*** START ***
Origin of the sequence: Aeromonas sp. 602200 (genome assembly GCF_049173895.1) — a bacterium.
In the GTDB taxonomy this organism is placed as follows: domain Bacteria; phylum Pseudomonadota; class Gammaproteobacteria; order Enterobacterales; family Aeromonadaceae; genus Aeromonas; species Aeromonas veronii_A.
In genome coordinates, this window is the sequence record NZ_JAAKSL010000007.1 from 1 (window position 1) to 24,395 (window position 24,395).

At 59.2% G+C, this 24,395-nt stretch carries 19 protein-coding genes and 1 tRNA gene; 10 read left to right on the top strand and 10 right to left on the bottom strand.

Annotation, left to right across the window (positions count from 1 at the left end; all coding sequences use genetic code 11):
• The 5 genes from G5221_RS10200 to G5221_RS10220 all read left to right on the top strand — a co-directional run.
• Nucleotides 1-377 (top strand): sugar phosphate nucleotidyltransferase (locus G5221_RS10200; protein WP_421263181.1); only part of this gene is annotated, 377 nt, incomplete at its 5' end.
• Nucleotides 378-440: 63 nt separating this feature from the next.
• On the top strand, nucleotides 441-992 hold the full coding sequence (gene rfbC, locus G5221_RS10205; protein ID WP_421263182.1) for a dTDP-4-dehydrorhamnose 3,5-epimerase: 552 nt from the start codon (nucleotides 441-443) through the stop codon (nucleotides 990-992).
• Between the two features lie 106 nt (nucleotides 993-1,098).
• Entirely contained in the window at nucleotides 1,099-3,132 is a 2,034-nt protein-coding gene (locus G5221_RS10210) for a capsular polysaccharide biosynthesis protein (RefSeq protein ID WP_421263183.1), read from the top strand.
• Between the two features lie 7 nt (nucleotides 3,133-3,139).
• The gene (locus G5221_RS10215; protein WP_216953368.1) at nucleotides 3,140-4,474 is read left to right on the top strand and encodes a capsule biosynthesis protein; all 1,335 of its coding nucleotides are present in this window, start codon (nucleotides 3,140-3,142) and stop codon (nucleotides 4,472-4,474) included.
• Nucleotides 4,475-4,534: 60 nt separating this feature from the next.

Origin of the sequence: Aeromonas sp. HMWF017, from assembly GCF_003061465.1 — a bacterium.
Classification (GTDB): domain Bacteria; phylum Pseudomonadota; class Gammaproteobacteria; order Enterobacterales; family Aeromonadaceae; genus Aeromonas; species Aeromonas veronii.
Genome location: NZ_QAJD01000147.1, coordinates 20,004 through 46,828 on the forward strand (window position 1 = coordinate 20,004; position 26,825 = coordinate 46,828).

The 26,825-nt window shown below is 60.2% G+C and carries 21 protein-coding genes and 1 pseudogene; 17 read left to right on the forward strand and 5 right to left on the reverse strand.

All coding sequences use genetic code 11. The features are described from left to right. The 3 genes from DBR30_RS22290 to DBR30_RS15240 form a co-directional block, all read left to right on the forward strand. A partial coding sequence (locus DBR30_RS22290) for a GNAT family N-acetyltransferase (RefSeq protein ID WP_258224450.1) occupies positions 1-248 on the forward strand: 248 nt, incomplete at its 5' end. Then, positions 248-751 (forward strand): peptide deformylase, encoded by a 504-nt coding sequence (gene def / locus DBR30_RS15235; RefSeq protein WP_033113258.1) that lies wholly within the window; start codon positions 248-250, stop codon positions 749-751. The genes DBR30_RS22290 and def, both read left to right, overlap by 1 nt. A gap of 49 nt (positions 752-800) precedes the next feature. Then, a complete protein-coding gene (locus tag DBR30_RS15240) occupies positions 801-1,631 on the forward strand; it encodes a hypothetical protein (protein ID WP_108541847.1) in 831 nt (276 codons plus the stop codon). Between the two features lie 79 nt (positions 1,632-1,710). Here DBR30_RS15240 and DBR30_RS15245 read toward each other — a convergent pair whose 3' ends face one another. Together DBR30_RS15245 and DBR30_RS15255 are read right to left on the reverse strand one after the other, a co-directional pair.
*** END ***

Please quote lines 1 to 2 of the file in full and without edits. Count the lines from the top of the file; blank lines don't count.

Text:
Origin of the sequence: Aeromonas sp. 602200 (genome assembly GCF_049173895.1) — a bacterium.
In the GTDB taxonomy this organism is placed as follows: domain Bacteria; phylum Pseudomonadota; class Gammaproteobacteria; order Enterobacterales; family Aeromonadaceae; genus Aeromonas; species Aeromonas veronii_A.